Finally, food loss and waste could also increase as a result of longer value chains. The report cites that in 2011, as much as 32 percent of all food produced globally ended up either lost or wasted. While more recent studies in several countries (Bangladesh, India, and China) suggest that wastage rates for staple food value chains are lower than previously thought, food loss and waste remain significant challenges, both economically and in terms of food security, and will need to be addressed as value chains grow longer and more complex.

Solutions to these challenges exist, says the report, but will require coordinated investment from both the public and the private sector, as well as civil society actors.

The growth of the food and agribusiness sectors in low- and middle-income countries represents a major investment opportunity for private sector companies; the report states that in Africa alone, these sectors are expected to reach USD 1 trillion by 2030. Including and investing in smallholder farmers will be key in meeting the growing global demand for food and beverage products, as well as in addressing poverty and hunger. To meet both business and development goals, the report lays out several principles for inclusive, effective private sector investment in emerging food systems:

  • Increase the efficiency and resilience of food systems by investing in agricultural intensification programs, road and transportation improvements, and overall value chain efficiency.
  • Focus on smallholder inclusion and returns to the local economy to ensure that investments contribute to poverty reduction. This will include investing in local infrastructure development and providing training and capacity-building for local employees, small- and medium-sized local enterprises (SMEs), and farmers.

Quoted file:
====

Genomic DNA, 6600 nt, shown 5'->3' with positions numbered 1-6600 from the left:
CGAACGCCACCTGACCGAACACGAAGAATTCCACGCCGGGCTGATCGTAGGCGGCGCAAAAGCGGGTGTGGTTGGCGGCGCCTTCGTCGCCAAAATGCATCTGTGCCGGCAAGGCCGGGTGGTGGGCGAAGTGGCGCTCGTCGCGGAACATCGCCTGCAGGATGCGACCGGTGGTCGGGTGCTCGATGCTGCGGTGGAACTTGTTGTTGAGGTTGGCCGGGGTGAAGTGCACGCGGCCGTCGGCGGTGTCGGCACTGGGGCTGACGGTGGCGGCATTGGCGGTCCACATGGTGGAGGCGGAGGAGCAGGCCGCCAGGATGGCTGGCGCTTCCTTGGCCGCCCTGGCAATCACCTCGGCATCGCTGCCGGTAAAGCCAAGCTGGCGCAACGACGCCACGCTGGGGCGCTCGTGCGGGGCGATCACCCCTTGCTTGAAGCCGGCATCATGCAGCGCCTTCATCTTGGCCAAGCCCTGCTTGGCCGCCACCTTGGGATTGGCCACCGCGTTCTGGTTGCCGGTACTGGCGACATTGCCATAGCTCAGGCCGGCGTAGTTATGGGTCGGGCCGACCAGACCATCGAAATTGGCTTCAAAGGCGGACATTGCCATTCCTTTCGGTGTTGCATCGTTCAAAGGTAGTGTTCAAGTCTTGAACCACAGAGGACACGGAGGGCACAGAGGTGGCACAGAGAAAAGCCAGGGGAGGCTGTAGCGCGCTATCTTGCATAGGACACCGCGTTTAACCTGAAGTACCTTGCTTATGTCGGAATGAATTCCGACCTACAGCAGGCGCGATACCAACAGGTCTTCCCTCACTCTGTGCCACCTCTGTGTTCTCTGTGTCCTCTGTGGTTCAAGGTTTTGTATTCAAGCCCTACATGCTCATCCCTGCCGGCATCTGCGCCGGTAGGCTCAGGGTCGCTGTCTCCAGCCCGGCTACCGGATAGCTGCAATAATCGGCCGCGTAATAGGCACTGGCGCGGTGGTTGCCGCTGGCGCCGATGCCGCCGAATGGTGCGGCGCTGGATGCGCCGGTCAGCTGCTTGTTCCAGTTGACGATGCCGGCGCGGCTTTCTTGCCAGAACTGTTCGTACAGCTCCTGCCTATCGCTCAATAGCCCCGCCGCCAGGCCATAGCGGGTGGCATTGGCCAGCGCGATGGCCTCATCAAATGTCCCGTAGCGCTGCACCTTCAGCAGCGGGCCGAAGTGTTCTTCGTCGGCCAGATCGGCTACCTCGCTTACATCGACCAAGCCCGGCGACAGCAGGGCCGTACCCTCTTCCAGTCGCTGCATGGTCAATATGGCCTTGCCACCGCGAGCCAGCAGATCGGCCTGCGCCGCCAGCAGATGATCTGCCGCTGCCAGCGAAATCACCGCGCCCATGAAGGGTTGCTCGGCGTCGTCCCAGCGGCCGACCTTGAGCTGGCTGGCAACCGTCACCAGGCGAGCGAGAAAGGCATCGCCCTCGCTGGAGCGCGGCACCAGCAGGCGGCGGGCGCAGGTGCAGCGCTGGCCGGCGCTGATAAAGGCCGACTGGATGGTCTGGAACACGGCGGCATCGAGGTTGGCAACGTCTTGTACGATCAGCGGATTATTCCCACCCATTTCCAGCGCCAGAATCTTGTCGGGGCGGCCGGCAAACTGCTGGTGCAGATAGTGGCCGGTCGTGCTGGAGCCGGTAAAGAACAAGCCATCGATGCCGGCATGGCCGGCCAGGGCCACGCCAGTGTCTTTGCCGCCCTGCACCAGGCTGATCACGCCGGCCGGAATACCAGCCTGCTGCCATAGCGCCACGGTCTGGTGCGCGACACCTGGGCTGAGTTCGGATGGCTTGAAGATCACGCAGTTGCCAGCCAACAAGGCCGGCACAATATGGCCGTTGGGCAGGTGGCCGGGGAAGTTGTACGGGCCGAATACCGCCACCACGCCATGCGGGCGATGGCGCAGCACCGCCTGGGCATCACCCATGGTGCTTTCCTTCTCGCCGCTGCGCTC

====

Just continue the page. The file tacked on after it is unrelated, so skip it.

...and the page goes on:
• Promote production of more diverse, nutritious foods while ensuring the safety and quality of those foods. This will again require investment in farmers’ and SMEs’ capacity and training to ensure their ability to meet food safety standards.
  • Include environmental sustainability as a core part of their business models in low-income countries.

From the public sector side, policymakers need to continue and increase investing in agriculture, from agricultural extension services to research and development. Macro-level policies to maintain reasonable interest rates and support regional trade are also key in creating an environment that encourages private sector investment. To ensure that such policies are truly effective, policymakers will need to coordinate across multiple government ministries and include local city and town governments; this will ensure cooperation at both the national and the local levels regarding regulations for food safety standards, building of roads and other infrastructure, and establishment of wholesale markets.

To ensure the inclusion of smallholder farmers, women farmers, and other marginalized groups in agricultural growth and development, governments should also improve their land use and land tenure policies to protect such actors’ access to and rights to farmland. According to the report, research has shown that when farmers are more confident that their land is secure and will not be taken from them, they are more likely to make investments to improve production.

Feeding the world’s growing urban population, and ensuring food security and poverty reduction in both urban and rural areas, will require coordinated effort from all actors along the global food value chain. However, the growing demand for food and processed food products provides significant opportunities which, if properly taken advantage of, could help drive economic development and widespread gains in welfare across the world.

By: Sara Gustafson, IFPRI